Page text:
From Casetext: Smarter Legal Research

State v. Evans

Supreme Court of Montana
Jul 10, 1969
456 P.2d 842 (Mont. 1969)


No. 11591.

Decided July 10, 1969.

Appeal from the District Court of Yellowstone County. Thirteenth Judicial District. Honorable C.B. Sande, Judge presiding.

Lamb Snyder, Charles E. Snyder (argued), Derry, Hanser and Derry, Harold F. Hanser (argued), Billings, for appellant.

Robert L. Woodahl, Atty, Gen., Douglas J. Wold, Asst. Atty. Gen. (argued), Helena, John L. Adams, Jr., County Atty., Daniel Cooper, Deputy County Atty., Billings, for respondent.

An appeal from a conviction from the district court of the thirteenth judicial district, county of Yellowstone. Appellant, Wray Merle Evans, was found guilty on four of seven counts, three being dismissed, of obtaining money and property by false pretenses and sentenced to four years at the Montana state prison on each count, the sentences to run concurrently.

Between the dates of November 17 and 22, 1967, four checks, purportedly drawn on the United States National Bank of Red Lodge, Montana, on the account of B.P.O. Elks, No. 534 were cashed in Billings, Montana. The checks were signed with the names of William A. Simmons and Frank C. Makela and payable to Ed White. A man identified by the receivers of each check as the appellant, presented the checks, identifying himself as Ed White, bartender at the Elk's Club. The four checks were cashed at the following listed places for the amounts set forth: J.C. Penney Company — $113.20; Safeway Stores, Inc. — $84.60; Bob's Evergreen IGA — $82.45; Gorham Park IGA — $82.50.

At the Penney Company all cash was received, at Safeway's store cash and groceries, at Bob's Evergreen IGA cash, and at Gorham Park IGA both cash and groceries.

The bank refused to honor the checks due to improper signatures and they were turned over to the sheriffs of the two counties involved. Pictures of some 8 to 12 persons were taken to the person who cashed each check and each picked the appellant out of the group of pictures, resulting in appellant's arrest. At the trial some 11 months later, each clerk again identified the appellant as the man who cashed the checks.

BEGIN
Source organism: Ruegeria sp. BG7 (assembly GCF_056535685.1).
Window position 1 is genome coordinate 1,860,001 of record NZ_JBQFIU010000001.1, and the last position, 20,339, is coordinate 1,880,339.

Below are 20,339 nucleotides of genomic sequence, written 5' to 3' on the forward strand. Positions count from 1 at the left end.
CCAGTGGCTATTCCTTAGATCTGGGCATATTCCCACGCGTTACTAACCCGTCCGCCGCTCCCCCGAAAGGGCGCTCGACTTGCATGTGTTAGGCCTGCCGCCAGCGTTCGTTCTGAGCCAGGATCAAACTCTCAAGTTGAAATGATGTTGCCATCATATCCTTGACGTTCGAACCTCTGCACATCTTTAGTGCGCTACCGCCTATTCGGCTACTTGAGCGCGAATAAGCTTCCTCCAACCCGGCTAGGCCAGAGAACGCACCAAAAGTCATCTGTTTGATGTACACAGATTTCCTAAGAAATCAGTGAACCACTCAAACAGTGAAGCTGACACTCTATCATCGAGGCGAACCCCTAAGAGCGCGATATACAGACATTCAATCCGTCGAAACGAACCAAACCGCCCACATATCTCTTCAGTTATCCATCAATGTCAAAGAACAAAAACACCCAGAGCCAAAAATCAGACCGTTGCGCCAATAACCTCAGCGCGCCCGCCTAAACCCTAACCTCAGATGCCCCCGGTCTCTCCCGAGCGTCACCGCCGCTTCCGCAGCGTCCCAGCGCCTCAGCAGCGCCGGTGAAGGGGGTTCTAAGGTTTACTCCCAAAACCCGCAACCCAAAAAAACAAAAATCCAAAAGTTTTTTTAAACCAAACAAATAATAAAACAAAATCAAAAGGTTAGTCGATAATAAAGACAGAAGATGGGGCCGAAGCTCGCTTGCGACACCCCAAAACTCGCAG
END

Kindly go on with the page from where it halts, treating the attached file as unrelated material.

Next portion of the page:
The appellant relied upon the defense of alibi, alleging he had not been in the stores where the checks were cashed at the time they were cashed. His alibi was not corroborated and the jury found him guilty.

Five specifications of error are presented. (1) the failure of the court to instruct the jury under the provisions of section 94-7410, R.C.M. 1947; (2) whether the charge was properly brought under the provisions of section 94-1805, R.C.M. 1947; (3) whether error was committed in admitting state's exhibits 1 through 4; (4) whether the court erred in allowing the testimony of the witness William A. Simmons; and (5) failure to grant the motion to dismiss on the insufficiency of evidence.

We find no merit in issue 1 for the very statute appellant complains of as not being used to charge the jury had been repealed prior to the commission of the alleged crime. See Section 2, Chapter 196, Laws of 1967.

Issue 2 is likewise without merit and was rejected by this Court in a 1968 case, State v. Lagerquist, 152 Mont. 21, 445 P.2d 910. Appellant argues the charge should have been brought under section 94-2702, R.C.M. 1947, a misdemeanor statute, instead of section 94-1805, R.C.M. 1947, a felony statute. In State v. Lagerquist, supra, this Court answered this argument thusly:

"The appellant argues that because his acts violated more than one criminal statute the more specific statute controls. This argument is premised upon the contention that the misdemeanor and felony statutes are in conflict. We find this contention erroneous in view of previous rulings. The statutes set forth separate and distinct crimes. This Court in State v. Marchindo, 65 Mont. 431, 446, 211 P. 1093, quoted from a Massachusetts case holding:

"`A single act may be an offense against two statutes; and if each statute requires proof of an additional fact which the other does not, an acquittal or conviction under either statute does not exempt the defendant from prosecution and punishment under the other.'

"Here the charge under section 94-1805, R.C.M. 1947, required numerous facts not required under either of the misdemeanor statutes necessitating different proof. The fact that the legislature provides a course of action by more than one statute allows the state to choose either applicable law, and where different proof is required for each offense, a single act or transaction may violate more than one criminal statute. This problem was answered by the Supreme Court of New Jersey in State v. Fary, 16 N.J. 317, 108 A.2d 593. There, in a similar fact situation, the court said: `By leaving both statutes on the books * * * the Legislature clearly intended that the two offenses should remain, one as an indictable crime and the other as a disorderly persons offense * * *. The fact that there is an area in which two statutes overlap and prohibit the same act, as in this case, does not mean that the defendant can only be prosecuted under the statute providing for the lesser penalty.'